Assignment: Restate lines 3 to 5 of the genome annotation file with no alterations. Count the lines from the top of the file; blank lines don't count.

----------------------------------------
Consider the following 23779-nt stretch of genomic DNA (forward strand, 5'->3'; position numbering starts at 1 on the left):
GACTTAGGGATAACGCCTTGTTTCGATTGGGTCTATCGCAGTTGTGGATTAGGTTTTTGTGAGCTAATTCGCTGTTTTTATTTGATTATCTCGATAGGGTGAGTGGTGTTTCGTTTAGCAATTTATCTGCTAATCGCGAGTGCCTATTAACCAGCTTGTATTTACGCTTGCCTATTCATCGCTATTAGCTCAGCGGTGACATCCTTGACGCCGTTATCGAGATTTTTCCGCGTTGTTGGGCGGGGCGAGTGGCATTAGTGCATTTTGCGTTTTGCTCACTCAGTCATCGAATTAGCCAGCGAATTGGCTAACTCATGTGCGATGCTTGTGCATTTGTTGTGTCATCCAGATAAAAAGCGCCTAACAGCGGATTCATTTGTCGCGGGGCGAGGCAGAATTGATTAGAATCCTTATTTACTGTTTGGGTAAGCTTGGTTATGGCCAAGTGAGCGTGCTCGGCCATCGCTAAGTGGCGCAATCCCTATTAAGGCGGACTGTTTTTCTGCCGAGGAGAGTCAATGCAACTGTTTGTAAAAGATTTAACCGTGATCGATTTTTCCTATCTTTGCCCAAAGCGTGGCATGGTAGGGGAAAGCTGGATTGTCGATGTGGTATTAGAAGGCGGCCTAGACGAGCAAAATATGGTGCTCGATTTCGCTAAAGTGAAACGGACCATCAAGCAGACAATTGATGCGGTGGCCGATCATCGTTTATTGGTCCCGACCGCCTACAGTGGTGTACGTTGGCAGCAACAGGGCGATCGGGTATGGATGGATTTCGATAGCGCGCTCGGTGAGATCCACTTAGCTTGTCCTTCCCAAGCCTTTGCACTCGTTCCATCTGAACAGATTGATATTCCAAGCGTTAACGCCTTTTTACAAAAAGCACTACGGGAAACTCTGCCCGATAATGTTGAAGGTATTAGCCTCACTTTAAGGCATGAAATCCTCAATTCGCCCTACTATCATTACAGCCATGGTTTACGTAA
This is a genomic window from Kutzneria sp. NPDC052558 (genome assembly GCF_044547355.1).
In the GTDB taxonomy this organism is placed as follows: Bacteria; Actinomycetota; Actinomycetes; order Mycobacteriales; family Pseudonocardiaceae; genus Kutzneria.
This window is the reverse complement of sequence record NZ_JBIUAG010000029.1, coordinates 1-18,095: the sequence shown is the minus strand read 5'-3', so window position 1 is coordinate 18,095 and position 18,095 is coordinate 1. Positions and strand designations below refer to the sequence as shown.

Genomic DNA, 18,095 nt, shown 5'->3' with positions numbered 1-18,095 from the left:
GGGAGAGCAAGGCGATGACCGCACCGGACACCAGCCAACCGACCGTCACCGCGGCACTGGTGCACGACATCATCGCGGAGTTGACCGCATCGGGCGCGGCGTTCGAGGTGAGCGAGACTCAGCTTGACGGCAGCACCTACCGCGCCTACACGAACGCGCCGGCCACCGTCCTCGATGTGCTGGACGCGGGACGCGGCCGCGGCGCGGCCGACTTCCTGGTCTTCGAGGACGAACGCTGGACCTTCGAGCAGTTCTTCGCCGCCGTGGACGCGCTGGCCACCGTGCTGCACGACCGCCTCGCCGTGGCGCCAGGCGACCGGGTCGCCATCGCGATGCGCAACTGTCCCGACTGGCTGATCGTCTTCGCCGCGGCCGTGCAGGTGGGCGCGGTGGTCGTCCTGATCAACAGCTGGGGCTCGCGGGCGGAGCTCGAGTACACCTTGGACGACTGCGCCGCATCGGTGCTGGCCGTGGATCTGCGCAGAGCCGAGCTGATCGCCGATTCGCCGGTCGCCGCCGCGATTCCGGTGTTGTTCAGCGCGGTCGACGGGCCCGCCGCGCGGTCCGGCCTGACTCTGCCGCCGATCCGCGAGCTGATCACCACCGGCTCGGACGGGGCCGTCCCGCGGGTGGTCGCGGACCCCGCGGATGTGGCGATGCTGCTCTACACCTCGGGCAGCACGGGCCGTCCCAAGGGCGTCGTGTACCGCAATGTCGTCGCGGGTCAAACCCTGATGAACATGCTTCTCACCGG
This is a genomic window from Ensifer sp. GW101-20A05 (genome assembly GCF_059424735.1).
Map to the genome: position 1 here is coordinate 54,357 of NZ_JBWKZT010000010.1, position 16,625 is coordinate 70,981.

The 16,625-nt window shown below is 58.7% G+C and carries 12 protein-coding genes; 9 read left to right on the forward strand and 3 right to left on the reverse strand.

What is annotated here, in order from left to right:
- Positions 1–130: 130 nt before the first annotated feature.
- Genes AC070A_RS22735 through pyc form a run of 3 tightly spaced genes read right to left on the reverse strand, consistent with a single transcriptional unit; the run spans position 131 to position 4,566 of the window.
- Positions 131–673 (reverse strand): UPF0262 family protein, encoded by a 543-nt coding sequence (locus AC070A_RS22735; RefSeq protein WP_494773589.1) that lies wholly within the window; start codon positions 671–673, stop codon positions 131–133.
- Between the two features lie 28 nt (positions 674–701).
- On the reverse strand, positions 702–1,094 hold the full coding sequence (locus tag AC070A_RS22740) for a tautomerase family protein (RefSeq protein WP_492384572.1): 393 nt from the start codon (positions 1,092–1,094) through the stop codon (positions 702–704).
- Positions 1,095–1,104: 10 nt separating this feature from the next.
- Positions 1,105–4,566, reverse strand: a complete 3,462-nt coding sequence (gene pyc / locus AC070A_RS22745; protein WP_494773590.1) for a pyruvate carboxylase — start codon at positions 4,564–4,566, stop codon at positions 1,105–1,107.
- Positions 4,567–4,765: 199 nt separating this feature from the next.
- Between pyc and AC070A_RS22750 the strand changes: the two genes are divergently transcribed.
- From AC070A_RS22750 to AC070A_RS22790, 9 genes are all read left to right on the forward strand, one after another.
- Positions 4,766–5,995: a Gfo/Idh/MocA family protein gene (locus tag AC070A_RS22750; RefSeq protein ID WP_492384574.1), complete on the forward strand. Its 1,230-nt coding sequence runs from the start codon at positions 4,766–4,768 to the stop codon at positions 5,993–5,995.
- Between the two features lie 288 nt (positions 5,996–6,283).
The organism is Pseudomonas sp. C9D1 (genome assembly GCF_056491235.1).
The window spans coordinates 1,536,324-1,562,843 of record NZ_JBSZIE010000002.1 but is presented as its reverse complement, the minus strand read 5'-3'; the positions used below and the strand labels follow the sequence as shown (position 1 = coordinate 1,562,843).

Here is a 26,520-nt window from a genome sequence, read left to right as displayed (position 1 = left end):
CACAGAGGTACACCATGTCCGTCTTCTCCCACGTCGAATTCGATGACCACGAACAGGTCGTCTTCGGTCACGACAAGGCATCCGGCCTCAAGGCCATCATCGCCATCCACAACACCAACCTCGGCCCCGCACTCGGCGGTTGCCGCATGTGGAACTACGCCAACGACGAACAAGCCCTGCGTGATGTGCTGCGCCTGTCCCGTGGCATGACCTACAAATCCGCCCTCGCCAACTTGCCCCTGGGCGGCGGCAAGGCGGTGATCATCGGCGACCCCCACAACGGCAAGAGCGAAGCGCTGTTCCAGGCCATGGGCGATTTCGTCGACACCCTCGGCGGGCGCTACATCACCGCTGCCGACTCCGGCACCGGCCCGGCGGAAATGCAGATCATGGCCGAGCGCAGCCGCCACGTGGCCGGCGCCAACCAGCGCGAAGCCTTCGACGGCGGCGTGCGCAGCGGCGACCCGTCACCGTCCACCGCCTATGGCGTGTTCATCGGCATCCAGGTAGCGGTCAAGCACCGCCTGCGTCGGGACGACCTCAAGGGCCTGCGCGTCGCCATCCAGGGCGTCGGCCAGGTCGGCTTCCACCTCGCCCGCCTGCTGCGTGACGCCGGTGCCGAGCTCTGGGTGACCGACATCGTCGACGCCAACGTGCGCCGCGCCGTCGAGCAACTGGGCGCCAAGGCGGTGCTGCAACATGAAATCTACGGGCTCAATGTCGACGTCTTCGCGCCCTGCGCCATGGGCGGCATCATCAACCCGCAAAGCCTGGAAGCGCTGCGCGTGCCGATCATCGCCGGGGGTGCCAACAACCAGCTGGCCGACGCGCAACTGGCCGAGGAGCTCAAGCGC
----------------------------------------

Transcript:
This is a genomic window from Kutzneria sp. NPDC052558 (genome assembly GCF_044547355.1).
In the GTDB taxonomy this organism is placed as follows: Bacteria; Actinomycetota; Actinomycetes; order Mycobacteriales; family Pseudonocardiaceae; genus Kutzneria.
This window is the reverse complement of sequence record NZ_JBIUAG010000029.1, coordinates 1-18,095: the sequence shown is the minus strand read 5'-3', so window position 1 is coordinate 18,095 and position 18,095 is coordinate 1. Positions and strand designations below refer to the sequence as shown.